Summary

  • A business entity's life cycle begins with the legal process known as "incorporation" or "formation."
  • Once formed, a business entity is not automatically ready to start doing business. Most businesses must also obtain proper business licenses and permits to operate. It is critically important to understand these obligations in each jurisdiction where you operate.
  • A business entity must also stay "in good standing" with the Delaware Division of Corporations to maintain its legal status. This is an annual process called "corporate compliance" and involves an annual filing process.
  • If you plan to open an office in the U.S., find out why Delaware is an ideal location.

Some businesses in the United States operate as sole proprietorships. But, most businesses find that there are a variety of liability, tax, regulatory and other business advantages to forming a legal business entity. Businesses that are already legal entities outside the United States often decide to create a legal entity in one of the U.S. states to operate in this country [See Beyond the Borders: Delaware's Benefits for International Business]. This process of entity formation – sometimes known as "incorporation" depending on the type of entity – is an important first step in starting a business. But it is not a license or permit to conduct business.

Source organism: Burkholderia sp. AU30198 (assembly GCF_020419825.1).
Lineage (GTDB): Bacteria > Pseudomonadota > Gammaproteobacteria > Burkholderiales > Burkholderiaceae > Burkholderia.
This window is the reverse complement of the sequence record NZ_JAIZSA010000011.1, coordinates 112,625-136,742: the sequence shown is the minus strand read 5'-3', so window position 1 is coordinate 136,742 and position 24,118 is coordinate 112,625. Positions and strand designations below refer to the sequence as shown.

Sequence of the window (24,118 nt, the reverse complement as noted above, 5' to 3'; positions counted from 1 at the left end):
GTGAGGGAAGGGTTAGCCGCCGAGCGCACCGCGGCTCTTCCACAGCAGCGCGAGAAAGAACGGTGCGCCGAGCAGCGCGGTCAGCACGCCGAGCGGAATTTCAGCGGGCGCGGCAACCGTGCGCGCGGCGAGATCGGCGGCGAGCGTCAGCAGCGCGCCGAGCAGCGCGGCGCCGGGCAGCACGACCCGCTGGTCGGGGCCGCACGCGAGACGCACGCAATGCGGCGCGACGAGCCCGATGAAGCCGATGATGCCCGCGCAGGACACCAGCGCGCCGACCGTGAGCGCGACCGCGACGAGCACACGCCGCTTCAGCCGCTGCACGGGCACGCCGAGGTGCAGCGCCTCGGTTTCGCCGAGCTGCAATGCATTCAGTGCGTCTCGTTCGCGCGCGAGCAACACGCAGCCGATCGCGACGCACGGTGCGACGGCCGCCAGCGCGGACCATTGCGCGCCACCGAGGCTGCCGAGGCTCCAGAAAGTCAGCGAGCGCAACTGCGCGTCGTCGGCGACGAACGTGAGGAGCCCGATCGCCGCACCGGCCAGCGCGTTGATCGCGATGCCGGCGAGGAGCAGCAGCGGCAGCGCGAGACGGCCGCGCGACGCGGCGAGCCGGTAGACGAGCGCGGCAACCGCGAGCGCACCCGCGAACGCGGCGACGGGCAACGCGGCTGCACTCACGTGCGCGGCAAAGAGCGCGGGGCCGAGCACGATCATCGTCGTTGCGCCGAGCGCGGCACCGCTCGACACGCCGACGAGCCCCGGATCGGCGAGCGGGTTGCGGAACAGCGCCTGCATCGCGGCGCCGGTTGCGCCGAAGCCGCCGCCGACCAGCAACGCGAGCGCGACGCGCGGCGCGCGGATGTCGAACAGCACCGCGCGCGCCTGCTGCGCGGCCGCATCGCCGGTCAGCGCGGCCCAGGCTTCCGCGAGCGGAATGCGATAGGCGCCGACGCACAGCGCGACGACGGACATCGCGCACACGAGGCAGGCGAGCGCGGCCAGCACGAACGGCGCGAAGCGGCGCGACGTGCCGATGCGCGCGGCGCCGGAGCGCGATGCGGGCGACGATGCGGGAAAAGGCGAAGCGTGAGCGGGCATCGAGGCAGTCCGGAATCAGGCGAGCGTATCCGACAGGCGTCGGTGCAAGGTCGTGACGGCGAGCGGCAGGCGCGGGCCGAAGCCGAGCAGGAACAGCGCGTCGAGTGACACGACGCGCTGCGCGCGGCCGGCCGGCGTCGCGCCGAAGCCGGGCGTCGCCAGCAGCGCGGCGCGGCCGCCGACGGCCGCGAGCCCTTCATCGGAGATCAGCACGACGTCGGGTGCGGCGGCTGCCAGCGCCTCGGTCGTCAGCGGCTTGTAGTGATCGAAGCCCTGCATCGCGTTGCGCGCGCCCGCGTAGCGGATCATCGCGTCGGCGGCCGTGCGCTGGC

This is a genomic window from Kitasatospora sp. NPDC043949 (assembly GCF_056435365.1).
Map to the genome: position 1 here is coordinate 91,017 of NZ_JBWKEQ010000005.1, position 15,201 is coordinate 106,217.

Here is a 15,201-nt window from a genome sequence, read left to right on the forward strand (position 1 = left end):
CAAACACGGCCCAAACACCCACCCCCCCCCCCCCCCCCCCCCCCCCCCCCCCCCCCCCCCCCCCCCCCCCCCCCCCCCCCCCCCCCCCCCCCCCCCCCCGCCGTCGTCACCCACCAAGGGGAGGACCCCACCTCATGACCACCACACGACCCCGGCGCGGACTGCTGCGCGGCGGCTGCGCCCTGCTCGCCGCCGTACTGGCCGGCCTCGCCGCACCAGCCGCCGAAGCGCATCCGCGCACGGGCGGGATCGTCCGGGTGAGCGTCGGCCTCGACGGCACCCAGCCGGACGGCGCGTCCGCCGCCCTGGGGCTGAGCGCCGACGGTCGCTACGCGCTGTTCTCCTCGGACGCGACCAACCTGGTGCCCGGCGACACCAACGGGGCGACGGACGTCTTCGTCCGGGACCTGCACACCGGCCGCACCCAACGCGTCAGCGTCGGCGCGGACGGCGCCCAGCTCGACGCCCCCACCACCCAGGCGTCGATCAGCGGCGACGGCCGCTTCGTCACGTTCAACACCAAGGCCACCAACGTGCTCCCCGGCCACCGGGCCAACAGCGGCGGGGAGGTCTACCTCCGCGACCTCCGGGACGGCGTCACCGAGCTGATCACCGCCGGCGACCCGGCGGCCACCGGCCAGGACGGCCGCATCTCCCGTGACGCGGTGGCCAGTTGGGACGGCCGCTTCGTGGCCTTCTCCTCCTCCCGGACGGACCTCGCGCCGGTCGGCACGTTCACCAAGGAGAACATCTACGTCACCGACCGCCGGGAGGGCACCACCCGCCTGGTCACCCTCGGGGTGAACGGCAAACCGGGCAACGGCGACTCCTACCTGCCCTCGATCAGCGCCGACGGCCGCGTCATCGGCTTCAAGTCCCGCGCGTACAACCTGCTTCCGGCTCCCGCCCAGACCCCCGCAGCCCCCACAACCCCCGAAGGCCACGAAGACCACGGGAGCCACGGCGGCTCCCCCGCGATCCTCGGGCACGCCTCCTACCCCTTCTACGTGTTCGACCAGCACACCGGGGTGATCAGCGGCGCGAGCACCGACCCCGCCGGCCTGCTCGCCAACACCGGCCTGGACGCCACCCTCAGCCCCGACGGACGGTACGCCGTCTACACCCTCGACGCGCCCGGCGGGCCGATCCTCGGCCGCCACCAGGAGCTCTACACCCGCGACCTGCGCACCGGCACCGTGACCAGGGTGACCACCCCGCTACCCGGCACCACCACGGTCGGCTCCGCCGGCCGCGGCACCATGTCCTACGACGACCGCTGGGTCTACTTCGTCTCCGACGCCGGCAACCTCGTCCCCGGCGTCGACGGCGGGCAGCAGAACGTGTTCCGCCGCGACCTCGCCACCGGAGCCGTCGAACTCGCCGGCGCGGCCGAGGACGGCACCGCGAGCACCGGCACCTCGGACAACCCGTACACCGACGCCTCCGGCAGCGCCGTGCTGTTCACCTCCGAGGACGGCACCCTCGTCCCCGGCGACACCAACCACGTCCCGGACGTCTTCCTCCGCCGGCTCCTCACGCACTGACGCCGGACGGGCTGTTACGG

Understanding this difference and the obligations your business is under in each jurisdiction in which it operates is critically important to ensuring your legal compliance... and your success.

What is entity "formation"? What does "incorporation" mean?

If you decide that your business should be a corporation and you intend to operate in the United States, then you must file a "Certificate of Incorporation" with an American state. If you choose another type of business entity, such as a Limited Liability Company (LLC), Limited Partnership (LP), or another alternative entity, then you must file a "Certificate of Formation." This filing process creates a legal entity—it's almost like a birth certificate.

The choice of state for this process is extremely important because that state becomes the "corporate home" or "domicile" for that business entity. It is then subject to that state's statutory business entity laws regardless of where it operates . Delaware's corporate law is reputed to be the most advanced and flexible in the U.S. [See Delaware's Sound and Enabling Statute.] These laws govern the "internal affairs" of a business, meaning issues related to ownership and management, including the liability of shareholders, the role of board members, and transactions (including mergers and acquisitions). By contrast, the operational effects of a business upon society (in terms of labor, the environmental, taxation, land use, etc.) are regulated by the jurisdictions where business operations take place.

Once a business has gone through the incorporation or formation process in Delaware, it exists and its internal affairs are then governed by the Delaware corporate or entity law that governs Delaware entities of its kind . But that doesn't mean the business has the right to actually conduct business until it obtains the licenses and permits required by each jurisdiction in which it operates.